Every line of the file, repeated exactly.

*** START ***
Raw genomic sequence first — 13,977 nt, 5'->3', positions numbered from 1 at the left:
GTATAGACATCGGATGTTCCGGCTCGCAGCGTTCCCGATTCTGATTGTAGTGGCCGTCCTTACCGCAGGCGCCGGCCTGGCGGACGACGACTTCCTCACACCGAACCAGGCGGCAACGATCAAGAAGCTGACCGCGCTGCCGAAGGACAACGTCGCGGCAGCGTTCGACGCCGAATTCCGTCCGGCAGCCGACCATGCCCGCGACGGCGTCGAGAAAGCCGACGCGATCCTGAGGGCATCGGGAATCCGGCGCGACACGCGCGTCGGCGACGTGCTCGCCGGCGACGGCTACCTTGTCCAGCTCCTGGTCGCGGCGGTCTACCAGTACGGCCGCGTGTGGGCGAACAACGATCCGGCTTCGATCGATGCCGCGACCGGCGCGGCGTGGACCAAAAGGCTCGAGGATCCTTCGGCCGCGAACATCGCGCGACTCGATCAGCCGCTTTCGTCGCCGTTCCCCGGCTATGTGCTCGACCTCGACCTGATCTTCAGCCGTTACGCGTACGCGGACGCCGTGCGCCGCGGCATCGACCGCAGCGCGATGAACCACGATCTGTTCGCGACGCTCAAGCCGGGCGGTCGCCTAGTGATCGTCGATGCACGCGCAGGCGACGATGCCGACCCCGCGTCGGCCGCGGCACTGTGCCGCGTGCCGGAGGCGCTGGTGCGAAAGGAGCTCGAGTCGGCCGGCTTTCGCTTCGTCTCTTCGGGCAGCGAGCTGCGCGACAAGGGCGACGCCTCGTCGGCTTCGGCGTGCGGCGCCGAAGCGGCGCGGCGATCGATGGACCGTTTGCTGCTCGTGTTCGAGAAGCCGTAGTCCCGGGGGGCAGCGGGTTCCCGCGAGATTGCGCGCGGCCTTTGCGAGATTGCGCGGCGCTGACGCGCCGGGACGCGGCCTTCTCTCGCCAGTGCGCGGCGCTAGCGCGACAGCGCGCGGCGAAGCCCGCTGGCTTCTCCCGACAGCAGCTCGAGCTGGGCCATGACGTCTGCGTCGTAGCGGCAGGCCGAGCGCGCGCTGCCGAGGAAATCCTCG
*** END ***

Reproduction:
Raw genomic sequence first — 13,977 nt, 5'->3', positions numbered from 1 at the left:
GTATAGACATCGGATGTTCCGGCTCGCAGCGTTCCCGATTCTGATTGTAGTGGCCGTCCTTACCGCAGGCGCCGGCCTGGCGGACGACGACTTCCTCACACCGAACCAGGCGGCAACGATCAAGAAGCTGACCGCGCTGCCGAAGGACAACGTCGCGGCAGCGTTCGACGCCGAATTCCGTCCGGCAGCCGACCATGCCCGCGACGGCGTCGAGAAAGCCGACGCGATCCTGAGGGCATCGGGAATCCGGCGCGACACGCGCGTCGGCGACGTGCTCGCCGGCGACGGCTACCTTGTCCAGCTCCTGGTCGCGGCGGTCTACCAGTACGGCCGCGTGTGGGCGAACAACGATCCGGCTTCGATCGATGCCGCGACCGGCGCGGCGTGGACCAAAAGGCTCGAGGATCCTTCGGCCGCGAACATCGCGCGACTCGATCAGCCGCTTTCGTCGCCGTTCCCCGGCTATGTGCTCGACCTCGACCTGATCTTCAGCCGTTACGCGTACGCGGACGCCGTGCGCCGCGGCATCGACCGCAGCGCGATGAACCACGATCTGTTCGCGACGCTCAAGCCGGGCGGTCGCCTAGTGATCGTCGATGCACGCGCAGGCGACGATGCCGACCCCGCGTCGGCCGCGGCACTGTGCCGCGTGCCGGAGGCGCTGGTGCGAAAGGAGCTCGAGTCGGCCGGCTTTCGCTTCGTCTCTTCGGGCAGCGAGCTGCGCGACAAGGGCGACGCCTCGTCGGCTTCGGCGTGCGGCGCCGAAGCGGCGCGGCGATCGATGGACCGTTTGCTGCTCGTGTTCGAGAAGCCGTAGTCCCGGGGGGCAGCGGGTTCCCGCGAGATTGCGCGCGGCCTTTGCGAGATTGCGCGGCGCTGACGCGCCGGGACGCGGCCTTCTCTCGCCAGTGCGCGGCGCTAGCGCGACAGCGCGCGGCGAAGCCCGCTGGCTTCTCCCGACAGCAGCTCGAGCTGGGCCATGACGTCTGCGTCGTAGCGGCAGGCCGAGCGCGCGCTGCCGAGGAAATCCTCG